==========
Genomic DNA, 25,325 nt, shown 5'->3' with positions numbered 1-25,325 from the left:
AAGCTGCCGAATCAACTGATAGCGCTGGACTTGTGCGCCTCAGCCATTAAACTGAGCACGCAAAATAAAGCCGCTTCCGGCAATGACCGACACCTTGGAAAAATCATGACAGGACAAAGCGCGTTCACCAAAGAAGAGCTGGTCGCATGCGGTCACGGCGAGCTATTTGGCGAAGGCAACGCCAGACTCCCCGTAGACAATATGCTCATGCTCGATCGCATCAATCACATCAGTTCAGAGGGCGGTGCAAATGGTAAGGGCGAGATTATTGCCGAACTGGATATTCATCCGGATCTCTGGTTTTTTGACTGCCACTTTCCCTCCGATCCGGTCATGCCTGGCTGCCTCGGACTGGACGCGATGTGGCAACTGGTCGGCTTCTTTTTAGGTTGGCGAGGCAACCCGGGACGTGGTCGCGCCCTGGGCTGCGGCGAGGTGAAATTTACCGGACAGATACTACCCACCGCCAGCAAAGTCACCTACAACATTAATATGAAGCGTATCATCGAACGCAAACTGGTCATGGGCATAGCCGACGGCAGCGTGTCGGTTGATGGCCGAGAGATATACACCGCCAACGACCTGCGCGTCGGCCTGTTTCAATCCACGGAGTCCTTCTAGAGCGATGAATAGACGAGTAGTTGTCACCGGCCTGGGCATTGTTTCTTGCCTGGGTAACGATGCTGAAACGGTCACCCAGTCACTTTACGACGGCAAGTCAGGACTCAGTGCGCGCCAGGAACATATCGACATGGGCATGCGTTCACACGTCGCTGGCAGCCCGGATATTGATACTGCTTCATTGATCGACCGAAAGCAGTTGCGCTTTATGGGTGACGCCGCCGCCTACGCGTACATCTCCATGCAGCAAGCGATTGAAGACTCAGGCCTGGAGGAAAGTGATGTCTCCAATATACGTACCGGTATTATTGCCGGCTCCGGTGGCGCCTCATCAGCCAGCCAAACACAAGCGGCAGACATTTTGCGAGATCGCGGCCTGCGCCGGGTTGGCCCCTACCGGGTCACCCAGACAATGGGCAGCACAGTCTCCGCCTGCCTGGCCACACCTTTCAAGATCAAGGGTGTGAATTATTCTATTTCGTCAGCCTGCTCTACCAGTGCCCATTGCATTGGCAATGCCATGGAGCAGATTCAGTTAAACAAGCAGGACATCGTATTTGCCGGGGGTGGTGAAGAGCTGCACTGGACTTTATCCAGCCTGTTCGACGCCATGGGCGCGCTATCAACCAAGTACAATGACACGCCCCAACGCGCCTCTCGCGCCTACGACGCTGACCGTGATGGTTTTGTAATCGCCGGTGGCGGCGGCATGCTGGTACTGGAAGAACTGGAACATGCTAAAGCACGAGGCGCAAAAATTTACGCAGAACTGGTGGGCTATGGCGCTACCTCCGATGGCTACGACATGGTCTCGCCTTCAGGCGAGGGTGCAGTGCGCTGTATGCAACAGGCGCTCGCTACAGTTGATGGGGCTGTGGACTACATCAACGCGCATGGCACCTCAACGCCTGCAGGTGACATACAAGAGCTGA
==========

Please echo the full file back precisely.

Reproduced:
Genomic DNA, 25,325 nt, shown 5'->3' with positions numbered 1-25,325 from the left:
AAGCTGCCGAATCAACTGATAGCGCTGGACTTGTGCGCCTCAGCCATTAAACTGAGCACGCAAAATAAAGCCGCTTCCGGCAATGACCGACACCTTGGAAAAATCATGACAGGACAAAGCGCGTTCACCAAAGAAGAGCTGGTCGCATGCGGTCACGGCGAGCTATTTGGCGAAGGCAACGCCAGACTCCCCGTAGACAATATGCTCATGCTCGATCGCATCAATCACATCAGTTCAGAGGGCGGTGCAAATGGTAAGGGCGAGATTATTGCCGAACTGGATATTCATCCGGATCTCTGGTTTTTTGACTGCCACTTTCCCTCCGATCCGGTCATGCCTGGCTGCCTCGGACTGGACGCGATGTGGCAACTGGTCGGCTTCTTTTTAGGTTGGCGAGGCAACCCGGGACGTGGTCGCGCCCTGGGCTGCGGCGAGGTGAAATTTACCGGACAGATACTACCCACCGCCAGCAAAGTCACCTACAACATTAATATGAAGCGTATCATCGAACGCAAACTGGTCATGGGCATAGCCGACGGCAGCGTGTCGGTTGATGGCCGAGAGATATACACCGCCAACGACCTGCGCGTCGGCCTGTTTCAATCCACGGAGTCCTTCTAGAGCGATGAATAGACGAGTAGTTGTCACCGGCCTGGGCATTGTTTCTTGCCTGGGTAACGATGCTGAAACGGTCACCCAGTCACTTTACGACGGCAAGTCAGGACTCAGTGCGCGCCAGGAACATATCGACATGGGCATGCGTTCACACGTCGCTGGCAGCCCGGATATTGATACTGCTTCATTGATCGACCGAAAGCAGTTGCGCTTTATGGGTGACGCCGCCGCCTACGCGTACATCTCCATGCAGCAAGCGATTGAAGACTCAGGCCTGGAGGAAAGTGATGTCTCCAATATACGTACCGGTATTATTGCCGGCTCCGGTGGCGCCTCATCAGCCAGCCAAACACAAGCGGCAGACATTTTGCGAGATCGCGGCCTGCGCCGGGTTGGCCCCTACCGGGTCACCCAGACAATGGGCAGCACAGTCTCCGCCTGCCTGGCCACACCTTTCAAGATCAAGGGTGTGAATTATTCTATTTCGTCAGCCTGCTCTACCAGTGCCCATTGCATTGGCAATGCCATGGAGCAGATTCAGTTAAACAAGCAGGACATCGTATTTGCCGGGGGTGGTGAAGAGCTGCACTGGACTTTATCCAGCCTGTTCGACGCCATGGGCGCGCTATCAACCAAGTACAATGACACGCCCCAACGCGCCTCTCGCGCCTACGACGCTGACCGTGATGGTTTTGTAATCGCCGGTGGCGGCGGCATGCTGGTACTGGAAGAACTGGAACATGCTAAAGCACGAGGCGCAAAAATTTACGCAGAACTGGTGGGCTATGGCGCTACCTCCGATGGCTACGACATGGTCTCGCCTTCAGGCGAGGGTGCAGTGCGCTGTATGCAACAGGCGCTCGCTACAGTTGATGGGGCTGTGGACTACATCAACGCGCATGGCACCTCAACGCCTGCAGGTGACATACAAGAGCTGA